Cannabis chef takes fine dining to new high
As more US states move to legalize the use of recreational marijuana, the California chef is aiming to elevate haute cuisine to a new level.
Armed with cooking skills acquired while working at Michelin-star restaurants in New York and California, Sayegh says his mission is to redefine haute cuisine with cannabis-infused meals that are becoming increasingly popular as the stigma surrounding marijuana gradually evaporates.
"I am trying to give people a cerebral experience," Sayegh, 24, told AFP during a recent interview at The Herbal Chef, his Los Angeles-based company.
"But I'm also really careful in how I take them along on this journey."
Sayegh's foray into edible cannabis comes as more and more entrepreneurs look to capitalize on a new gold rush in California which is set to vote in November on legalizing recreational marijuana for adults 21 and over.
Five other states, including Alaska, Colorado and Washington, have already adopted similar legislation and more are expected to follow suit as cannabis moves out of the shadows and becomes more mainstream.
Medical cannabis use is allowed so far in 23 states—including California—and that number is expected to grow, despite the fact that at the federal level the product remains illegal.
According to the Arcview Group, a cannabis investment and research firm based in California, legal sales of marijuana in the United States reached $1.2 billion in 2015, a 232 percent increase over the previous year.
By 2020, sales are expected to surpass $22 billion, the group said in a recent report, with California making up $6.4 billion of that market.
'Like a symphony'
Such projections are enough to make entrepreneurs like Sayegh salivate and quickly move to stake out their place in the burgeoning market of cannabis-laced cuisine.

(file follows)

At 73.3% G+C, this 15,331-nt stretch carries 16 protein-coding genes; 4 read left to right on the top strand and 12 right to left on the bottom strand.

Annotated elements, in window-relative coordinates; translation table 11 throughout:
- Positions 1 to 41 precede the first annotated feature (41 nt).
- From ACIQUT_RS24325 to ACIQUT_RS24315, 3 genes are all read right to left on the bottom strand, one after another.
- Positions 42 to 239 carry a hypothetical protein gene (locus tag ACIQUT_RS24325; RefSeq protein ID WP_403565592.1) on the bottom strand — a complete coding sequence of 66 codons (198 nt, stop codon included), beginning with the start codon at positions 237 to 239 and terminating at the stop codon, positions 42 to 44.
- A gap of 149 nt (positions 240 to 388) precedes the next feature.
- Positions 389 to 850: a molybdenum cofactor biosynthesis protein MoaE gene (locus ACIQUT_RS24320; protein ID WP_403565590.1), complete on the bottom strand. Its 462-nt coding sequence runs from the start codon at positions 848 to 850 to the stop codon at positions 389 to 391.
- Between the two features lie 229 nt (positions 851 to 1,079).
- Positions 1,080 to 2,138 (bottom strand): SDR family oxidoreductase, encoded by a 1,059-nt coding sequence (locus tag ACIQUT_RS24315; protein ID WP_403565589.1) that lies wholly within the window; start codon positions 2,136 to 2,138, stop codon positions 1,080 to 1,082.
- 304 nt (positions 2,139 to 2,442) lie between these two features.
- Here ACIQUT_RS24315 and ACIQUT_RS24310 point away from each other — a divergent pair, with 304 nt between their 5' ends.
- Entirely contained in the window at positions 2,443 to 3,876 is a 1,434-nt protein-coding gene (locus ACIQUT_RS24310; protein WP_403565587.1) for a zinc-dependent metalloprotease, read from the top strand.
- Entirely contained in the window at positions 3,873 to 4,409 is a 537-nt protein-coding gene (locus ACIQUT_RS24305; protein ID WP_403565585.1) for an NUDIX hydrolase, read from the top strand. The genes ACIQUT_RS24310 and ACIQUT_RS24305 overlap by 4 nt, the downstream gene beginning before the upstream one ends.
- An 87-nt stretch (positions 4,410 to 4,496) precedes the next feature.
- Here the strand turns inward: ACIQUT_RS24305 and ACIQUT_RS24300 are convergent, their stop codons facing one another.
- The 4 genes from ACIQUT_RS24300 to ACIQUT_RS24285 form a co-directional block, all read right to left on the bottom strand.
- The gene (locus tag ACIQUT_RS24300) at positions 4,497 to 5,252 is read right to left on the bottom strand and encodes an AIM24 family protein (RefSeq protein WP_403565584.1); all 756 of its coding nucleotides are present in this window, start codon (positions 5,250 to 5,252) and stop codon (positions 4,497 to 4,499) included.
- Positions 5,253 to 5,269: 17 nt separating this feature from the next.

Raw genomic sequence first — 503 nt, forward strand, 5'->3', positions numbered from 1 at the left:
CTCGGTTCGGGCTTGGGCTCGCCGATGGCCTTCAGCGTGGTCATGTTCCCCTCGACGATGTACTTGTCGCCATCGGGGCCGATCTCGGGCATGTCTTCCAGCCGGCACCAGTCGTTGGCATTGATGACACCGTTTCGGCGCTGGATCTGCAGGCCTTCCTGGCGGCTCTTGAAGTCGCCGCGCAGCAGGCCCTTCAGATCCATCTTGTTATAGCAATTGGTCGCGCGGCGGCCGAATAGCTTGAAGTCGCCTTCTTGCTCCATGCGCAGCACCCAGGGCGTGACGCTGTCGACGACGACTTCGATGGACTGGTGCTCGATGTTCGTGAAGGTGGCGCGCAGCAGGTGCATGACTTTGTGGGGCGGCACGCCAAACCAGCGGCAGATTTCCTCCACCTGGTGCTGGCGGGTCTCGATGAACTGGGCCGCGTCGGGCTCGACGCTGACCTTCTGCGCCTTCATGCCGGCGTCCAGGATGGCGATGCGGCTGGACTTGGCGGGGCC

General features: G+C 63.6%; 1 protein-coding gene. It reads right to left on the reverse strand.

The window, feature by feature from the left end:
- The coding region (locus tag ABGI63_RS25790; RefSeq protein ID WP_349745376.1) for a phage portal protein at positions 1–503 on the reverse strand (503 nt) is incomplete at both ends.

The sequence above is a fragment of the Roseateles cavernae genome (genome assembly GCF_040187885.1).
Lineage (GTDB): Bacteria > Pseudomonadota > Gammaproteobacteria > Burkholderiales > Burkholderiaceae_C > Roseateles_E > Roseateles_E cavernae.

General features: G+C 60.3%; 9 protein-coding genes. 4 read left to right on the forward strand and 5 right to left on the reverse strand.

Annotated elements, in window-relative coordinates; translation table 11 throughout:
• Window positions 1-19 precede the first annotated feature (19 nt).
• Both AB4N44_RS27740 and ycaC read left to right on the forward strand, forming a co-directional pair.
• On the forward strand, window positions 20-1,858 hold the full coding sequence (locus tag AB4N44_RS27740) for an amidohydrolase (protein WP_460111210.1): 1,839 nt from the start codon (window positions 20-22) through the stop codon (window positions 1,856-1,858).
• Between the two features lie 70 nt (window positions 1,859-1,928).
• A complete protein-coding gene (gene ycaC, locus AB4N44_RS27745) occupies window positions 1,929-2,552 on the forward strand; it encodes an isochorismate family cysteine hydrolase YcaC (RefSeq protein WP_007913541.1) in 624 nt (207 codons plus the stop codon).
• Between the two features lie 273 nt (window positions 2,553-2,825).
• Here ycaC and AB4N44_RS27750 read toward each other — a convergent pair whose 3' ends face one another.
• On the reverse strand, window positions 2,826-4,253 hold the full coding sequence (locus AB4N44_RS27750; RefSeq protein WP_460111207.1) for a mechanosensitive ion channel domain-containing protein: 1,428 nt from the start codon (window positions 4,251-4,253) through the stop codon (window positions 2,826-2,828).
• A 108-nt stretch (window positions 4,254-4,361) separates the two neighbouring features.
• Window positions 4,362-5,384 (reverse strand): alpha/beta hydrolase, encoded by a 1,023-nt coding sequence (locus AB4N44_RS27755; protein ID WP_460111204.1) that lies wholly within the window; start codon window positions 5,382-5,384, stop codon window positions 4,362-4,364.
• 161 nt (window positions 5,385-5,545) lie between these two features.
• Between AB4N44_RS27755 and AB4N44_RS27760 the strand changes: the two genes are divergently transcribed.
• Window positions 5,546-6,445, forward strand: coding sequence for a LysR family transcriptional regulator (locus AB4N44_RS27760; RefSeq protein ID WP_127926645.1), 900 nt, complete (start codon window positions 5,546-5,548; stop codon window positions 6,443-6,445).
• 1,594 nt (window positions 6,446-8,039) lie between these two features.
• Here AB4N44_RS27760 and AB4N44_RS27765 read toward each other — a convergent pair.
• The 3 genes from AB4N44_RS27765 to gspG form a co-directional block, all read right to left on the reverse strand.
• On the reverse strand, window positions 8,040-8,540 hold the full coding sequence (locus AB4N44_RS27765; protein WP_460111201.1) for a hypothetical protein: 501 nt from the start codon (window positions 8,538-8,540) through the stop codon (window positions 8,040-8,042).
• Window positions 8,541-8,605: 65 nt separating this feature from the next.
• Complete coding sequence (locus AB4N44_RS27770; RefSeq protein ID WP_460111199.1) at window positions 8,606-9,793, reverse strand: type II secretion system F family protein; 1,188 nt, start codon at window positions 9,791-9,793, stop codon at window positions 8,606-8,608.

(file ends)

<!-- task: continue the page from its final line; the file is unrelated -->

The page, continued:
The young chef, who was studying molecular biology at university before dropping out to pursue his culinary project, said he has seen a huge uptick since starting his business about two years ago.
His services, for now, are exclusively private affairs for people with medical marijuana cards, but he expects that hurdle to come down following the November vote on recreational marijuana.
His meals, at $300 to $500 a head, are aimed at taking diners on a unique "immersive" journey and not just getting stoned, Sayegh says.
"I am literally changing people's brain chemistry as the dishes go on," he says enthusiastically, as his displays the tiny syringes he uses to spice up his cooking.
"By the third course you feel it a little, by the fourth a bit more and by the fifth course, you're starting to hit your groove.
"So it's like a symphony," he adds. "I have to make sure that as the come-up is happening, the dishes correspond with that and as it's coming down, the same happens."
'Taking people on a trip'
Sayegh, who is of Jordanian descent, is even experimenting with cannabis-laced stuffed grape leaves, falafel, chickpea beignets and other Middle Eastern dishes.
His cannabis-infused dishes even include "medicated" oysters.
He says his family was appalled when he entered into his new venture, but they have since come around, even sampling, and enjoying, his creations.
Sayegh and others, however, warn that as the appeal of cannabis-laced food continues to increase and Americans grow comfortable with the concept, consumers need to be made aware that getting high on a cannabis meal is not to be taken lightly.
"This is an inexact science in so many ways because so many factors come into play when you cook with cannabis," said Robyn Griggs Lawrence, author of "The Cannabis Kitchen Cookbook."
"It's not like ordering a Jack Daniels and coke.
"There is a whole discovery going on right now as this is kind of reaching out from the Wild Wild West."
Sayegh said he realizes that his meals can pack a wallop and treads carefully when he gets behind the stove to concoct his recipes.
"Cannabis is not like any other ingredient," he said. "You have to be extremely careful because not only does heat play a very important role when cooking with cannabis, but you're also taking people on a trip, literally, and you have a responsibility to make sure it's done right.
"This is not about throwing butter in a pan to get everyone super high."
© 2016 AFP